The design of an automatic tuning procedure involves many critical issues, such as the choice of the identification procedure (usually based on an open-loop step response or on a relay feedback experiment, of the apriori selected (parametric or nonparametric) process model and of the tuning rule. Advanced (more expensive)control units might provide a self-tuning functionality, where the identification procedure is continuously performed during routine process operation in order to track possible changes of the system dynamics and the PID parameters values are modified adaptively. In this case all the issues related to adaptive control have to be taken into account.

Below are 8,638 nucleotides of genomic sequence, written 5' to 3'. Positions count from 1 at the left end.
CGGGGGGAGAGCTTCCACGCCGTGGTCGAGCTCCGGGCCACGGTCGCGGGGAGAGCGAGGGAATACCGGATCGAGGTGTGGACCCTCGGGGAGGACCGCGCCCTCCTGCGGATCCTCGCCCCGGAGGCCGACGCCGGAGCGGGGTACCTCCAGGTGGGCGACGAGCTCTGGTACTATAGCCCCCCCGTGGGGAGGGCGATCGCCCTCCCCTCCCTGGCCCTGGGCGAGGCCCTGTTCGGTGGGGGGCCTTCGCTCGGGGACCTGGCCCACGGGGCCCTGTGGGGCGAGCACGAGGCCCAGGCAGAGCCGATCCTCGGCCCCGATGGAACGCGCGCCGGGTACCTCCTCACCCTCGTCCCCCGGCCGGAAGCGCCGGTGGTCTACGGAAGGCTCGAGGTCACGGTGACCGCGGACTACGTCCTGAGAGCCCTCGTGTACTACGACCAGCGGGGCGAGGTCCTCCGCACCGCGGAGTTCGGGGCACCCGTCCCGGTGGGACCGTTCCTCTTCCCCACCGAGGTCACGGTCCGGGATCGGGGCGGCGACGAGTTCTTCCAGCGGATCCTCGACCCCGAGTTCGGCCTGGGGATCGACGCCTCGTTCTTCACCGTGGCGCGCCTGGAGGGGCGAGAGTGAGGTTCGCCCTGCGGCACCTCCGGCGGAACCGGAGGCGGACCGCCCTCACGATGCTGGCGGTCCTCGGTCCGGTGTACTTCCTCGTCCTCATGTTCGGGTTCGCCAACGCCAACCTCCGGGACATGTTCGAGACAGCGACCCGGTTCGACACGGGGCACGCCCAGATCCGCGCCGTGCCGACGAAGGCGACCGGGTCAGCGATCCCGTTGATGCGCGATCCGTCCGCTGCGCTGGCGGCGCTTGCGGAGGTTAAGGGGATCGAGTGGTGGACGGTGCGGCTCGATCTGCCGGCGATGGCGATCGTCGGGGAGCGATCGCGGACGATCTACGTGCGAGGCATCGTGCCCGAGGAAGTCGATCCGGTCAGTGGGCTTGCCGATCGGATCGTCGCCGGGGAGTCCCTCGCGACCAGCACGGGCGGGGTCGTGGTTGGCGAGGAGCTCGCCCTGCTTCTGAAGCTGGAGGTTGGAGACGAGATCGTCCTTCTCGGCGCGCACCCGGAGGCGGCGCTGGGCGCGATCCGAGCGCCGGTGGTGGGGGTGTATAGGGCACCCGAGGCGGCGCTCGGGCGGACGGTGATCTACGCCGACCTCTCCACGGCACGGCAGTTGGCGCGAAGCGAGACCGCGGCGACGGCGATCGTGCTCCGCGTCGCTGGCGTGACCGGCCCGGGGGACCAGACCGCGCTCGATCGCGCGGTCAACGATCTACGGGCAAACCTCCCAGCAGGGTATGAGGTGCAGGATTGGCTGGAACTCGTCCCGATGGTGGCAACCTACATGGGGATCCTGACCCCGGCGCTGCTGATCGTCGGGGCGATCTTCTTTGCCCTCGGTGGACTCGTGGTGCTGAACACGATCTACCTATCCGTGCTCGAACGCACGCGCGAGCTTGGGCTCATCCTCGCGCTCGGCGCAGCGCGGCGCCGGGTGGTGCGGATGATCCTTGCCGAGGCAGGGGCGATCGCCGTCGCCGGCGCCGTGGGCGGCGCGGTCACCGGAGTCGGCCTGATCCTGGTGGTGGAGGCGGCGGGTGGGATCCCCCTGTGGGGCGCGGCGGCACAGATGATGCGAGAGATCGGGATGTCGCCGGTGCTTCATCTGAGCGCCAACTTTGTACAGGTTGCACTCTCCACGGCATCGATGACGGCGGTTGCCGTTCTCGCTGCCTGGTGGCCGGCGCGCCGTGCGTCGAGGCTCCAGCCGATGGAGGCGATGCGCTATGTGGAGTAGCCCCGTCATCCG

4.5 Advantages and Disadvantages of PID Control

From the information mentioned above, we can easily find the merits and drawbacks of a PID controller to sum up this chapter.